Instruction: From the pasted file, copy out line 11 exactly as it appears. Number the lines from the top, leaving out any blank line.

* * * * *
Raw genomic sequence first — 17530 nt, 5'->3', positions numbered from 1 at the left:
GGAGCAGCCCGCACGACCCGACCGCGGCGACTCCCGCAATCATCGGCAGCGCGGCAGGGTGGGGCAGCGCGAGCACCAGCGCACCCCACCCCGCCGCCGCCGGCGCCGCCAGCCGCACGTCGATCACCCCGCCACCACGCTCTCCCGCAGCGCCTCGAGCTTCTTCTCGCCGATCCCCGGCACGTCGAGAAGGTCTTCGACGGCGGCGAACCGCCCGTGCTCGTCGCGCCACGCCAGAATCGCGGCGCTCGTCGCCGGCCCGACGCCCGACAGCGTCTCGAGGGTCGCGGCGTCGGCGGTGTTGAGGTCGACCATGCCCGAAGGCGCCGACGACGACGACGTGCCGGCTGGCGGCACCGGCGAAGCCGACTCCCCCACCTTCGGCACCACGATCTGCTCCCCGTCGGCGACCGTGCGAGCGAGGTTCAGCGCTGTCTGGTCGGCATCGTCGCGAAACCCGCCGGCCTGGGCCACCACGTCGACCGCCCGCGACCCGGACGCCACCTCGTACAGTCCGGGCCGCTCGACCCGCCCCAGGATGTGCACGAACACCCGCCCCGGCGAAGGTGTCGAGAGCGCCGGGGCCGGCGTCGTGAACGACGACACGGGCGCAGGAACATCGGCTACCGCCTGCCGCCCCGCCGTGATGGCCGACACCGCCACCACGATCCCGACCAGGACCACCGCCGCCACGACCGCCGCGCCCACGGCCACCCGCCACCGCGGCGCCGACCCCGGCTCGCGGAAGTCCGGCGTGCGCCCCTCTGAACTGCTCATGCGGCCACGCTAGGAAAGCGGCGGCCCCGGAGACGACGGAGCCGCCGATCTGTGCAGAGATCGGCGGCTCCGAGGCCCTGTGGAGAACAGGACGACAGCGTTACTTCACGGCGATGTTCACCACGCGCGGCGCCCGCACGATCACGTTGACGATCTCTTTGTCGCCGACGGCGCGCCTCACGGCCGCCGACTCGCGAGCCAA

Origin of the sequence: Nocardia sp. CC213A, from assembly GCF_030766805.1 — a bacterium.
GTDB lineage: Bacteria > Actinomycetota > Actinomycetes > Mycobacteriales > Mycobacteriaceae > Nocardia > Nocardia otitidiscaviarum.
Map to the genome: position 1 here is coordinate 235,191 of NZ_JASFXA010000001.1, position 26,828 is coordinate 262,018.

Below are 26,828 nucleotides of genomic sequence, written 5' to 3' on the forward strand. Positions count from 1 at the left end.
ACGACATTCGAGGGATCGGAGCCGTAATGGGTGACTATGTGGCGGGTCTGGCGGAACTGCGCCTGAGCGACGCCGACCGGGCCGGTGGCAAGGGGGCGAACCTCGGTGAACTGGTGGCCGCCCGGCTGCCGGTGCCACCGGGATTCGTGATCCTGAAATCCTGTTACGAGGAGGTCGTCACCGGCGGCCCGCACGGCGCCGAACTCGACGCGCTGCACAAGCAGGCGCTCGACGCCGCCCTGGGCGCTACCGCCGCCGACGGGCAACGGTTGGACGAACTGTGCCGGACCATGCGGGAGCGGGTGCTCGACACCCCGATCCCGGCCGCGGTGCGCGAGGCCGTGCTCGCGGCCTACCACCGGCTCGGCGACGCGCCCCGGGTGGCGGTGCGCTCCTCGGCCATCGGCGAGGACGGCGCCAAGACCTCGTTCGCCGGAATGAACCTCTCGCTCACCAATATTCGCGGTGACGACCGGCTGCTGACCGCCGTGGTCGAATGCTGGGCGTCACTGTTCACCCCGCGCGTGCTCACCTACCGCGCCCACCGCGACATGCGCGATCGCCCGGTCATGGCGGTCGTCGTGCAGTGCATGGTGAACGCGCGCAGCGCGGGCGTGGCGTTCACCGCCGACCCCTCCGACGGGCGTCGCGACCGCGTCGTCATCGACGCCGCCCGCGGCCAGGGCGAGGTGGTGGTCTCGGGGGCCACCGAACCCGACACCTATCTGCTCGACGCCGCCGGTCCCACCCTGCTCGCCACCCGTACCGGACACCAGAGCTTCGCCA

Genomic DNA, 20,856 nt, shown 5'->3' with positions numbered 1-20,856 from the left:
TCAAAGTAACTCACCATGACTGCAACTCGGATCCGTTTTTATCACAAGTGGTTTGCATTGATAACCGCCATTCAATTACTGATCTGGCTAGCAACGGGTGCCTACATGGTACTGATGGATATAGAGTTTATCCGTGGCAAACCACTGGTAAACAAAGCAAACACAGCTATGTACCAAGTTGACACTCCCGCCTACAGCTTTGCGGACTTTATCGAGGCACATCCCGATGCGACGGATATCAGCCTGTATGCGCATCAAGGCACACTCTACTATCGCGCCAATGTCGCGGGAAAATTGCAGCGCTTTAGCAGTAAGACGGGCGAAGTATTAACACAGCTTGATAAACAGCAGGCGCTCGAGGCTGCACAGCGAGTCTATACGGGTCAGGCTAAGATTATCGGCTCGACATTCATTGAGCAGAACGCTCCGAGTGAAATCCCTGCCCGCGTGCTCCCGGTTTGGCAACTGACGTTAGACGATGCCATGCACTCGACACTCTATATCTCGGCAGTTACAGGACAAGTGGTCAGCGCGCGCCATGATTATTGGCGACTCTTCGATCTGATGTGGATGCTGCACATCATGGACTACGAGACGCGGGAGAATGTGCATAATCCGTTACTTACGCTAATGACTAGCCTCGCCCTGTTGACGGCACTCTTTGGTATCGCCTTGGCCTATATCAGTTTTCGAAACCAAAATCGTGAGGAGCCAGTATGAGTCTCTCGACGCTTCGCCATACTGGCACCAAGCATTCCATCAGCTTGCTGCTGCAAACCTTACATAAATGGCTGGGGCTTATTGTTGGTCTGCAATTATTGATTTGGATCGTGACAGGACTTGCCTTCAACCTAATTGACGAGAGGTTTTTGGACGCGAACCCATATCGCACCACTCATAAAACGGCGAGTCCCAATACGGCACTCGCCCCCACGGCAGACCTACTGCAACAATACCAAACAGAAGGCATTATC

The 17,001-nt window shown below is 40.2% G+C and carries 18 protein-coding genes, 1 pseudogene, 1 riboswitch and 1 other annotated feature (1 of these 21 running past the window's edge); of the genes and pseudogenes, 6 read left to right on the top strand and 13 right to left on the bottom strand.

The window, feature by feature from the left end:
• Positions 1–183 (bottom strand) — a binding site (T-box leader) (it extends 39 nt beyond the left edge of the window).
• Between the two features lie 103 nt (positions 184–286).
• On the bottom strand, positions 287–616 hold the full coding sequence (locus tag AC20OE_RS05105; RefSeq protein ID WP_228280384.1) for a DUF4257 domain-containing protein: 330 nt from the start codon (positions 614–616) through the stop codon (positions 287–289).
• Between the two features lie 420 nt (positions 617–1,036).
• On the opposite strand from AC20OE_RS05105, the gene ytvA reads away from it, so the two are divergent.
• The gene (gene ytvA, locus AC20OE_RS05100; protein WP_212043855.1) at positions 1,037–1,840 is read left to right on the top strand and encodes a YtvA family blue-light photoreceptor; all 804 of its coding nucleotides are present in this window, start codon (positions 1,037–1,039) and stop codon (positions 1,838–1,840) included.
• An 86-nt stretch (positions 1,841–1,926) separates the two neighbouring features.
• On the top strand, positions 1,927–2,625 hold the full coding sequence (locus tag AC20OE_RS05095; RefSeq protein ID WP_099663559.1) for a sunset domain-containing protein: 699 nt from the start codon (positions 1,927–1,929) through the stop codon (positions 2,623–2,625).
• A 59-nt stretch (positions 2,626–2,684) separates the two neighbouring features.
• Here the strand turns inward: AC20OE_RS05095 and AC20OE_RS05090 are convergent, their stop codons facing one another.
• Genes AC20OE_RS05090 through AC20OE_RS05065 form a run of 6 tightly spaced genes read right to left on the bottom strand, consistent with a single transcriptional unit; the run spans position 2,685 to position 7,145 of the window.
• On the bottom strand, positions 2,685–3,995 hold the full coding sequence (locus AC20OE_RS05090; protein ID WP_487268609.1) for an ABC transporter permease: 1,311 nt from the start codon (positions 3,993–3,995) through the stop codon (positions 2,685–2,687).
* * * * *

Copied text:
The window, feature by feature from the left end: